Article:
Programming languages form important frameworks in the expansion of digitization. Developers use them to build programs and systems for the future. But does this work with an old language? The programming language Cobol ("Common Business Oriented Language") has been used for decades to formulate calculation rules for business applications and is used worldwide in business. It celebrated its 60th birthday this year. This article shows how to maintain COBOL-based programs and migrate portfolios according to modern standards.
A working group of the American Department of Defense laid the foundation stone for COBOL. On May 28 and 29, 1959, computer scientists met at the invitation of the Pentagon in Washington D.C. The organization CODASYL (Conference on Data Systems Languages) was formed, an association of American hardware manufacturers and computer users. The developers of COBOL pursued the goal of creating a hardware-independent programming language. It was supposed to handle large amounts of data.
The computer scientists created a description of this language, which they presented in 1960 under the name COBOL-60. The basis for this were the programming languages FLOW-MATIC from Sperry Univac (Remington-Rand), Commercial Translator (COMTRAN) from IBM and FACT from Minneapolis-Honeywell. National and international committees developed the standard further. In principle, the structure of COBOL was similar to that of natural language. It initially followed an imperative programming paradigm.
Over time, procedural, object-oriented and structured properties supplemented the linguistic system. Already in the 1970s COBOL became the most common programming language.
In the changing world of programming languages, Cobol is characterized by an amazing longevity. Still 70 percent of all transaction processing systems are developed using this system, explains Que Mangus, Director of Product Marketing at Micro Focus.
COBOL is primarily used in business data processing. It is used in companies as well as in financial authorities. Whether it's submitting an insurance claim or withdrawing money from an ATM, systems based on this technology are still in use in many places. COBOL is also the programming language of accountants. Originally, it was intended to remedy the lack of programmers and its simple structure made it easy to use.
COBOL has been used worldwide for decades in business applications in companies and public authorities. The number of specific programs among users has grown accordingly over the decades, and countless data records have been written in COBOL. Often the data concerned is critical content, the simple transfer of which into another system can entail risks. A conversion of the systems usually means high costs and a lot of effort. In addition, fewer and fewer computer scientists master the old COBOL programming language. Developers are already reactivated from retirement.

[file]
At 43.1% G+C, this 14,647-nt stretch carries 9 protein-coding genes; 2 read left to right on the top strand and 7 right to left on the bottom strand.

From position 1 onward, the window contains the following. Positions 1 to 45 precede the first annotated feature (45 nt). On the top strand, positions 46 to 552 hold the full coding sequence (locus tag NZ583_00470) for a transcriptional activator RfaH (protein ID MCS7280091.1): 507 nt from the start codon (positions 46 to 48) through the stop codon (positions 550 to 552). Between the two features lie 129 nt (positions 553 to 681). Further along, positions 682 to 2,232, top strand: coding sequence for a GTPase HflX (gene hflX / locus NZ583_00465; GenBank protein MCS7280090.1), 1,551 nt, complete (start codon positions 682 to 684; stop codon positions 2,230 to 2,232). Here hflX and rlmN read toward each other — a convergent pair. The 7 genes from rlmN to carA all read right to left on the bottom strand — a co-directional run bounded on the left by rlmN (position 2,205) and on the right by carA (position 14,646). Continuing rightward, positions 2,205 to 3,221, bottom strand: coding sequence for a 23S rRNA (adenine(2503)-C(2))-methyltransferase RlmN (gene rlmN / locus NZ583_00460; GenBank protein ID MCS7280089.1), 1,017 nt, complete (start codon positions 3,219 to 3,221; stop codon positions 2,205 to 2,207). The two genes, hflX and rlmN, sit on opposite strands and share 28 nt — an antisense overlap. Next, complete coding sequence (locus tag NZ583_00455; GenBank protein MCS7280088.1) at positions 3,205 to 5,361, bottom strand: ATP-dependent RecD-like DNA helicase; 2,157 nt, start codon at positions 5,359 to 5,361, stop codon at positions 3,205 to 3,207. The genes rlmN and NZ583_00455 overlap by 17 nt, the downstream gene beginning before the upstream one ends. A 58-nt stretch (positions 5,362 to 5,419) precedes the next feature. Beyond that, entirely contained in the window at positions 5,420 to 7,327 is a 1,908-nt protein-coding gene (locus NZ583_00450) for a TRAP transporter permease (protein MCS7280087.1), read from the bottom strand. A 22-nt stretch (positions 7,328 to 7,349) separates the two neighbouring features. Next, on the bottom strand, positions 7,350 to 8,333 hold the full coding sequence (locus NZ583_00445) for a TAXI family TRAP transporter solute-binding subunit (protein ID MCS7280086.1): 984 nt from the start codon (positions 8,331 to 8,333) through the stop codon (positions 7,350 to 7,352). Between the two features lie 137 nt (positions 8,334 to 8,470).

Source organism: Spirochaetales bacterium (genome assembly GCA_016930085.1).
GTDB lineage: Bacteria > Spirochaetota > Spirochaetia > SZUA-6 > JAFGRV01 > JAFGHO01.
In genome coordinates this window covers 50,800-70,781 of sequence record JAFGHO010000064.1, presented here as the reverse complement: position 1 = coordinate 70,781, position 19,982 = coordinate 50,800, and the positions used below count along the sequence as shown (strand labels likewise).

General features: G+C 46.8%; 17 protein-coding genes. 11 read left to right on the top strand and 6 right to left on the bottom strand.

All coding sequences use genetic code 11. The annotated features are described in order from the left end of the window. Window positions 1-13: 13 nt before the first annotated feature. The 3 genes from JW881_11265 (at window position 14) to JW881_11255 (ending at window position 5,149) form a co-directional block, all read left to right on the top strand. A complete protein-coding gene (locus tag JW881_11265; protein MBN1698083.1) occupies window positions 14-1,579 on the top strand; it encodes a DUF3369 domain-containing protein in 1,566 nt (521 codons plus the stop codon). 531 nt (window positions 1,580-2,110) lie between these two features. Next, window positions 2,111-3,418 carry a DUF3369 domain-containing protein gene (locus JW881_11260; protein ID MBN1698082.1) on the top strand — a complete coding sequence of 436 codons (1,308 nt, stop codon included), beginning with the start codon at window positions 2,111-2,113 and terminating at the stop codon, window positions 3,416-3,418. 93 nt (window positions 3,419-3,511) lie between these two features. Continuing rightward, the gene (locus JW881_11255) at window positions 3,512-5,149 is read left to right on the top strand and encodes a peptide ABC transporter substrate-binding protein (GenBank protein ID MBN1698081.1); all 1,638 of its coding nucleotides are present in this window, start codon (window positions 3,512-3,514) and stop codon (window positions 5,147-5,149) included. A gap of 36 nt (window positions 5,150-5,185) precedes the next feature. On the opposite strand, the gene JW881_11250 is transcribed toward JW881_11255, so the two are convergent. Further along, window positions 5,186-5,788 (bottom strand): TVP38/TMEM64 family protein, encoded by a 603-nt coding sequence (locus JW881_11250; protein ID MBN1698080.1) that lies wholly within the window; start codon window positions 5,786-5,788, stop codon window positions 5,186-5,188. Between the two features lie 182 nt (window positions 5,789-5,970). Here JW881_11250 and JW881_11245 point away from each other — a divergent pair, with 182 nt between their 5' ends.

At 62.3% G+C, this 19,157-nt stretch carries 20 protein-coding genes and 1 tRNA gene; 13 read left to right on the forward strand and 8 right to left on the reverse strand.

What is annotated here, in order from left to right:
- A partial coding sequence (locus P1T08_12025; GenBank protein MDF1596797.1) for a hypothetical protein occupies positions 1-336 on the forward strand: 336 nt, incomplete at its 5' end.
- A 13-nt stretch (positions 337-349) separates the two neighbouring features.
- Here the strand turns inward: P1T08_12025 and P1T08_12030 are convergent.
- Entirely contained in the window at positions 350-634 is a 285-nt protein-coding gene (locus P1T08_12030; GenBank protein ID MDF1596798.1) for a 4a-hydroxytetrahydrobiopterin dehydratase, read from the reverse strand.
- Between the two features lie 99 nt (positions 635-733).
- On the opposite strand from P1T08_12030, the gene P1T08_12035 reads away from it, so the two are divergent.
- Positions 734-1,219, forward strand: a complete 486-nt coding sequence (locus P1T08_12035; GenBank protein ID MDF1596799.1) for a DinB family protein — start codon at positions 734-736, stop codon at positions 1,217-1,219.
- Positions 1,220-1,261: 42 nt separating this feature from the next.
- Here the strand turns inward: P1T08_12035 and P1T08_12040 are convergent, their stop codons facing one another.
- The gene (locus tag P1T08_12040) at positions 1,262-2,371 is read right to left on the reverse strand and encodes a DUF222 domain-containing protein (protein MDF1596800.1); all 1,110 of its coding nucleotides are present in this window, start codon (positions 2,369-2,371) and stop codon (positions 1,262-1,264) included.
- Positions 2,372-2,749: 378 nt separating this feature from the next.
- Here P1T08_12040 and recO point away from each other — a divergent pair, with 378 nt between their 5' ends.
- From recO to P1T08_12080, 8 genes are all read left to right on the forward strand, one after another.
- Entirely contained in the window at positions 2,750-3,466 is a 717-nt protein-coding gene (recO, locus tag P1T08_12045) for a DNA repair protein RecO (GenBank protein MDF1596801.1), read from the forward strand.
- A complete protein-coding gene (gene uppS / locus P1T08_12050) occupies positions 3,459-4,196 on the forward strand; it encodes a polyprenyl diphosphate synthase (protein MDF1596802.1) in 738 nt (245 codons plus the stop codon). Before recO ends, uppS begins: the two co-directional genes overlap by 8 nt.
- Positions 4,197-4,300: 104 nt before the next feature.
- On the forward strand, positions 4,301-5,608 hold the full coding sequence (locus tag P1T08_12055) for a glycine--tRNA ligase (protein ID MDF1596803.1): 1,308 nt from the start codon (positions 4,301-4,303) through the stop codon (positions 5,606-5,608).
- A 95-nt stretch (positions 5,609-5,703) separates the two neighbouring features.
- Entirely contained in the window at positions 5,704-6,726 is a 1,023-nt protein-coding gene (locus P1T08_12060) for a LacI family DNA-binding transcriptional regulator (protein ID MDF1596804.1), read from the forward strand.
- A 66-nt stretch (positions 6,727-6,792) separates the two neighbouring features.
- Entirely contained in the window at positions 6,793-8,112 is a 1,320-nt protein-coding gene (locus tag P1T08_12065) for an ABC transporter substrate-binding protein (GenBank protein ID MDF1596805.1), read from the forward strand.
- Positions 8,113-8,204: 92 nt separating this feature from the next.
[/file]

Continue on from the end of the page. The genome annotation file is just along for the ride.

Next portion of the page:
However, companies and experts are opening up ways to use the proven programming language in the age of digitization. IBM or Compuware are working on COBOL applications with migration solutions or user-friendly, modern user interfaces. Micro Focus, a provider specializing in GLOBOL tools, is dedicated to the preservation and sustainability of language.
The digital transformation poses challenges for companies. Above all, the switch from CLOBOL applications to the cloud is creating uncertainty for some. On the other hand, practice shows that different approaches are possible when moving the company portfolio into a cloud structure.
One approach is to migrate legacy applications and work orders in the computer system to the cloud using containers. Another approach is to divide the legacy application into functions and manage them over a hybrid cloud infrastructure.
Ed Airey, Product Marketing Director, Connectivity at Micro Focus, emphasizes the potential of COBOL in the transformation process: "Digital transformation brings many facets. In view of the challenges ahead, COBOL will once again become the first choice for programming languages: it supports the latest platforms such as the cloud, modern work approaches such as DevOps and enables the best possible agility for companies. Adaptability, ease of use and flexibility are just a few examples of why COBOL is ready for the latest digital requirements. In addition, this primeval programming language is considered to be particularly secure compared to other modern systems. COBOL has proven to be the programming language of choice and will continue to be more than current in 2020".
For the move to the cloud, the provider is pushing the design of COBOL for containers and microservices. According to LzLabs, the software company is working on a container solution for the software-defined mainframe, while older mainframe applications are to be converted into microservices without source code changes.
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